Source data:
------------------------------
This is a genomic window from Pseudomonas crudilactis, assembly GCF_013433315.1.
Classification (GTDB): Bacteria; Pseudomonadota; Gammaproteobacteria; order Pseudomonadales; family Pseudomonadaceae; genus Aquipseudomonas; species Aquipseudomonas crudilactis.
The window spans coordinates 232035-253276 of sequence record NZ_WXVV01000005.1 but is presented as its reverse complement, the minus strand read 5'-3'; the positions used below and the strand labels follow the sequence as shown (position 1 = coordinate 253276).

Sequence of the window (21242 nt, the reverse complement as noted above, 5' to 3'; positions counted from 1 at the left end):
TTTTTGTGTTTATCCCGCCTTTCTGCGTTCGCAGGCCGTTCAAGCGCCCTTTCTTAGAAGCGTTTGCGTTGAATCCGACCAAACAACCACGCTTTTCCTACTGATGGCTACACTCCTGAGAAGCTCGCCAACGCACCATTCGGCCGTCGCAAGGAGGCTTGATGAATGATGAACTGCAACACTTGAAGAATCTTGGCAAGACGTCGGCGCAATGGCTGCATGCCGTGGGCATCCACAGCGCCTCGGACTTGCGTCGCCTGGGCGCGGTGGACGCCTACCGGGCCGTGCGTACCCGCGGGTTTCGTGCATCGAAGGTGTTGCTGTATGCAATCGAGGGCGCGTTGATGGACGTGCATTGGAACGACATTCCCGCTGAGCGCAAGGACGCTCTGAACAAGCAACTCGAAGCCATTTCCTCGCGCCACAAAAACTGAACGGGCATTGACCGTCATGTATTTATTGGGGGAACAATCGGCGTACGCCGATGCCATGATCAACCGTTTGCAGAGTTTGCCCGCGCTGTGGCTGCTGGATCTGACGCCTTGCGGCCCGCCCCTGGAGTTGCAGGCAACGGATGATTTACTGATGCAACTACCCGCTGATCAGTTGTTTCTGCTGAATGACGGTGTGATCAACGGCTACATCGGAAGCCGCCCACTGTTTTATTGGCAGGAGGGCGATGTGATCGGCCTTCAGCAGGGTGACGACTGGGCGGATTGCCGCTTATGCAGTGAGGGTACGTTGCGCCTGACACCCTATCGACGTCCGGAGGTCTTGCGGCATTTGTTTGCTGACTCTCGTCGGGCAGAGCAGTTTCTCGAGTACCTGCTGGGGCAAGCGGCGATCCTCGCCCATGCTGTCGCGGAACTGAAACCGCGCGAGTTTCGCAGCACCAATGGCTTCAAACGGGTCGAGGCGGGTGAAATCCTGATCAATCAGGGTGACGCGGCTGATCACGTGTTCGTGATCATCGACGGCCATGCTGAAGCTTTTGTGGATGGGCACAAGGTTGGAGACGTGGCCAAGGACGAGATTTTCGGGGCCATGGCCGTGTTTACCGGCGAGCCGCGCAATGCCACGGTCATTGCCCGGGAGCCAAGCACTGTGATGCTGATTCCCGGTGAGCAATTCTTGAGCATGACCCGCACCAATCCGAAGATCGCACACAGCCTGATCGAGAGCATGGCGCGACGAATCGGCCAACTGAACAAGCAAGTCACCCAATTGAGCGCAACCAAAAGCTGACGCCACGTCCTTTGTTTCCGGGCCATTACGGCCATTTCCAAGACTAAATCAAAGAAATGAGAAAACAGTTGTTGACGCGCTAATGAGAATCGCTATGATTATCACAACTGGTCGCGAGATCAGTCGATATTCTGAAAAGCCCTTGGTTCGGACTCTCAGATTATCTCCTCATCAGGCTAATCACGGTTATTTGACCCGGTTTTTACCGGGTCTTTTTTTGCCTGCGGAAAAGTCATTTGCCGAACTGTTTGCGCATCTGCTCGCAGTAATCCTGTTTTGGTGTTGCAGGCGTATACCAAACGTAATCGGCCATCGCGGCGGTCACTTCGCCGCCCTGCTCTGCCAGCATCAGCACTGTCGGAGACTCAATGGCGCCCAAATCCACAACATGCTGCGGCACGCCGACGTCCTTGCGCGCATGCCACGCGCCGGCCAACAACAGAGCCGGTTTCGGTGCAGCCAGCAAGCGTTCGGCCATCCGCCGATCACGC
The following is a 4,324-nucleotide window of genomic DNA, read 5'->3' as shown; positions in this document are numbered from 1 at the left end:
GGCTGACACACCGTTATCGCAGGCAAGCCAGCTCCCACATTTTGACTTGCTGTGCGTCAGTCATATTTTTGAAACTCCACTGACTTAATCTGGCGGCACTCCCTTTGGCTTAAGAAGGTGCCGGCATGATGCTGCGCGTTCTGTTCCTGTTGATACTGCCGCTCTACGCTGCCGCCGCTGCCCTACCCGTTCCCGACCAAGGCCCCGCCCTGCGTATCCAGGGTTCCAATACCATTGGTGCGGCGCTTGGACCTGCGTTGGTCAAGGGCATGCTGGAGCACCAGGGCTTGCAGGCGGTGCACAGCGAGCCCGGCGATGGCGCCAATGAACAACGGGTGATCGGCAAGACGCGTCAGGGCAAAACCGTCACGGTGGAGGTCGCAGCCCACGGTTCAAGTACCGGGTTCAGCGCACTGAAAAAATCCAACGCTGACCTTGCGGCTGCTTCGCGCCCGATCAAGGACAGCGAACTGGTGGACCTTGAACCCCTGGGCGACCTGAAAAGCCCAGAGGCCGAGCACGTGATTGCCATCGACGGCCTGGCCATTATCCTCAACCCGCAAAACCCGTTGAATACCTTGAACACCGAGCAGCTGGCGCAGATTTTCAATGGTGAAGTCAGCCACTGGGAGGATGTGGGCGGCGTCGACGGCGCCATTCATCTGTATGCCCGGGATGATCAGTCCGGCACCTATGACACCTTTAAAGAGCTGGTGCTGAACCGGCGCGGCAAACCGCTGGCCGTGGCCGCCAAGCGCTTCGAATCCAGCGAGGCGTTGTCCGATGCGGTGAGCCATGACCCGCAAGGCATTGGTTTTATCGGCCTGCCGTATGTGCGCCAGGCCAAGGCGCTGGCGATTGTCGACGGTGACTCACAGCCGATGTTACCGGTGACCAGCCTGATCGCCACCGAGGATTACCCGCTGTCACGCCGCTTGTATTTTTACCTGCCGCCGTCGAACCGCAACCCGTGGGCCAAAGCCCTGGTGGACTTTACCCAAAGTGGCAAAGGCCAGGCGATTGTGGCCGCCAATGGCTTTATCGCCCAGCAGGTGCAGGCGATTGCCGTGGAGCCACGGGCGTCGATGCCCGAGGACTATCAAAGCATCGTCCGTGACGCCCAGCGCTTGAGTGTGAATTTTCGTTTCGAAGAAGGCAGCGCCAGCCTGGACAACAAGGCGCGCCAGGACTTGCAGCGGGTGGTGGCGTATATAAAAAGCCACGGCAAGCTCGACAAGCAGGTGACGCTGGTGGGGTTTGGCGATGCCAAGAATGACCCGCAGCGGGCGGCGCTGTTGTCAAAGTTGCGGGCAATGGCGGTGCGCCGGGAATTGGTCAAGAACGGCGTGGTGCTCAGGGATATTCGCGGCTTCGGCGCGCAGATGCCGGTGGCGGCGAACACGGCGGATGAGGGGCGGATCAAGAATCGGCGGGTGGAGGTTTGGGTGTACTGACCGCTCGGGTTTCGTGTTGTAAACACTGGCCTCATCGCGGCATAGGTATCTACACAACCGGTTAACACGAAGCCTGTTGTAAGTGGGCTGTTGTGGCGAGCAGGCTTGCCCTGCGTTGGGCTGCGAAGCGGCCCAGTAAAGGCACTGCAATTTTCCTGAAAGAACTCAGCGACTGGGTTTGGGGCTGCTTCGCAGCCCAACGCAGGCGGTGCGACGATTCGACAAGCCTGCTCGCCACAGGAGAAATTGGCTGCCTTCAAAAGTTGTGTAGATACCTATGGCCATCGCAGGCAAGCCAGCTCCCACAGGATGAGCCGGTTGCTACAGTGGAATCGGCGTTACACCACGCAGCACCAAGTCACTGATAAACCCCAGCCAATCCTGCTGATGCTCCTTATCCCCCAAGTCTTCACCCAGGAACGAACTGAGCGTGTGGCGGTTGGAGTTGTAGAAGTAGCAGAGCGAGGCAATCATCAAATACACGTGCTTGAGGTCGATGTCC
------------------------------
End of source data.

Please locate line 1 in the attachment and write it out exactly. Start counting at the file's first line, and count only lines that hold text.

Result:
This is a genomic window from Pseudomonas crudilactis, assembly GCF_013433315.1.